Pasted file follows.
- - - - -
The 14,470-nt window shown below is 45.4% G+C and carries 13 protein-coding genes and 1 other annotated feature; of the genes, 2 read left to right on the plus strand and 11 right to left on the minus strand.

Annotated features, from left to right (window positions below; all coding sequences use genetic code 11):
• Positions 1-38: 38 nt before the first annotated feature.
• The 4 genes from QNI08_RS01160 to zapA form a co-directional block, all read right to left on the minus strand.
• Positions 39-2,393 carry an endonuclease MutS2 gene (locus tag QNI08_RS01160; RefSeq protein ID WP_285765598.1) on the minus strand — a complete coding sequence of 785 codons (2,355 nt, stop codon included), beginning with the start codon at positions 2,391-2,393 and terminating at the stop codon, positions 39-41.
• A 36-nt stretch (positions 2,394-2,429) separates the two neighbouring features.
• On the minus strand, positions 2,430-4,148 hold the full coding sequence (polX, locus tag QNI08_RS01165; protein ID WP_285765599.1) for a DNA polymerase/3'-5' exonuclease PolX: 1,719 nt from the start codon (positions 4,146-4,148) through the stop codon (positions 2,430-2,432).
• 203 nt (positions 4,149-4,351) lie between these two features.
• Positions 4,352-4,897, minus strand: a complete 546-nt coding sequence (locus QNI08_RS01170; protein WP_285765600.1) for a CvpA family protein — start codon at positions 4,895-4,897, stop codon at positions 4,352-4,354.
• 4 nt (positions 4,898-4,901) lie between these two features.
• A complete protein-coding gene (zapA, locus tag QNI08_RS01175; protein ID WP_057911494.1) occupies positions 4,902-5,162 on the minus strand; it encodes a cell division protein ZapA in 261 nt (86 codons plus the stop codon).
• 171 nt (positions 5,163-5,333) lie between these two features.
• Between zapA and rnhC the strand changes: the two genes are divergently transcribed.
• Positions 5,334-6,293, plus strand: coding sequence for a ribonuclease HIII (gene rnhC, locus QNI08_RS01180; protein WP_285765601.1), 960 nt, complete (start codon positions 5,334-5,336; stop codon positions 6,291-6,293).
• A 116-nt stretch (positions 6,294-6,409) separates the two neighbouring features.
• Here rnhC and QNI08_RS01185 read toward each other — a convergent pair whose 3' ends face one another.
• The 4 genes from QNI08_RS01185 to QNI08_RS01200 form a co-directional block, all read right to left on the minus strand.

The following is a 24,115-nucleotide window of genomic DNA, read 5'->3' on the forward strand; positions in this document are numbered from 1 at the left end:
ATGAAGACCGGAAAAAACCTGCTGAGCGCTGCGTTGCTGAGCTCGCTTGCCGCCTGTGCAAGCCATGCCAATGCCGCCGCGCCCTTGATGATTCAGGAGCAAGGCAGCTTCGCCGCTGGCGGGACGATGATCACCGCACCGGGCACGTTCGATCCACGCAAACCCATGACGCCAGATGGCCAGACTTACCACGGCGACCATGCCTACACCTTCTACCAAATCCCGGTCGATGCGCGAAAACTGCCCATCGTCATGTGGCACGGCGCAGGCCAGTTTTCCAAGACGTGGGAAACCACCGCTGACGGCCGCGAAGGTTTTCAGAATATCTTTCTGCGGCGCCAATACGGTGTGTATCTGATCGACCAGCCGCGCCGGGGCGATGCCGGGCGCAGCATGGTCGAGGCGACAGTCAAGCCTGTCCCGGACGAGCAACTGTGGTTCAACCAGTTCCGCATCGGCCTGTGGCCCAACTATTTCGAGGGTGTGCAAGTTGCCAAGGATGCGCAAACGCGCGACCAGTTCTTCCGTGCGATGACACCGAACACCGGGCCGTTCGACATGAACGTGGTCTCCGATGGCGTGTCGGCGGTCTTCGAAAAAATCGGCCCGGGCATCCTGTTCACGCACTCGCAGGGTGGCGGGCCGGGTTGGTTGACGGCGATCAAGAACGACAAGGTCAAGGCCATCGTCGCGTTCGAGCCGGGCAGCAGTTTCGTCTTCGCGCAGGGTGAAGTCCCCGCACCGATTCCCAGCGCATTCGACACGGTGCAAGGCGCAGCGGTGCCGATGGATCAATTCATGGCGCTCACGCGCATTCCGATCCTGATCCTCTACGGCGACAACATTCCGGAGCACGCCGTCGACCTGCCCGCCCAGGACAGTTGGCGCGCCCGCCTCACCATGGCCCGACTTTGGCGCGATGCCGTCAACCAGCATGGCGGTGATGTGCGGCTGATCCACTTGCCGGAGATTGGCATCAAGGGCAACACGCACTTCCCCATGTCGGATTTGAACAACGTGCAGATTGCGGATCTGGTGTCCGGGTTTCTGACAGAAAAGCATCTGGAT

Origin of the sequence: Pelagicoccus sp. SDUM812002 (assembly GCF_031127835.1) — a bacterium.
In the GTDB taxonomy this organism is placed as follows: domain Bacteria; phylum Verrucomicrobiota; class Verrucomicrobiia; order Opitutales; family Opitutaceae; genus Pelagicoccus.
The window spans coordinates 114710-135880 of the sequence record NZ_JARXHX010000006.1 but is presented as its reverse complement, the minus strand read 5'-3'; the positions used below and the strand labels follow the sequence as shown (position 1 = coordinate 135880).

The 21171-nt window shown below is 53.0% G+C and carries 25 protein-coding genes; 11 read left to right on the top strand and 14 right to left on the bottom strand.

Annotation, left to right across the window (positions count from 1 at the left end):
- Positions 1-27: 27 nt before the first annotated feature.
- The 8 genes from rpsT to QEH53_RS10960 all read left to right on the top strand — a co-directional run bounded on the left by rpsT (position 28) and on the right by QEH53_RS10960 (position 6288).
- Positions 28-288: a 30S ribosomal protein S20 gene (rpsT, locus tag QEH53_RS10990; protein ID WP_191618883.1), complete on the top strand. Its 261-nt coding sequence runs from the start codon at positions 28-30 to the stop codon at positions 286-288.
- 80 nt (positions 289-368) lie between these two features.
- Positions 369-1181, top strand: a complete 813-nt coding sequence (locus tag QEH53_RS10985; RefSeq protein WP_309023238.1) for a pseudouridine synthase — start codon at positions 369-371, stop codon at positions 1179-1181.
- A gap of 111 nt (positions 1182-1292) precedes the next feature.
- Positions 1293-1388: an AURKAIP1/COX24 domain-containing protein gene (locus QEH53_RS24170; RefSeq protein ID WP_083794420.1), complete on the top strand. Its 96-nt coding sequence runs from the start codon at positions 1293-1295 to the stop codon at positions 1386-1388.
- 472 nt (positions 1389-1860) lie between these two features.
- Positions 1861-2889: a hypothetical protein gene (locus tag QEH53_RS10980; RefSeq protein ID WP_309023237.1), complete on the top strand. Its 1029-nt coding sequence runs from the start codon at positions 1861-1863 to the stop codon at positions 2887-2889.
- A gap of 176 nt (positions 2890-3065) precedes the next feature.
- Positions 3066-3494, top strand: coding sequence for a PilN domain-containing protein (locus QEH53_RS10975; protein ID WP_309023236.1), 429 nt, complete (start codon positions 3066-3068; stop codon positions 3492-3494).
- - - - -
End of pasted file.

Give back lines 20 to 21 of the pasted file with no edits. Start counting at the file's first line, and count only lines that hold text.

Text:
Origin of the sequence: Pelagicoccus sp. SDUM812002 (assembly GCF_031127835.1) — a bacterium.
In the GTDB taxonomy this organism is placed as follows: domain Bacteria; phylum Verrucomicrobiota; class Verrucomicrobiia; order Opitutales; family Opitutaceae; genus Pelagicoccus.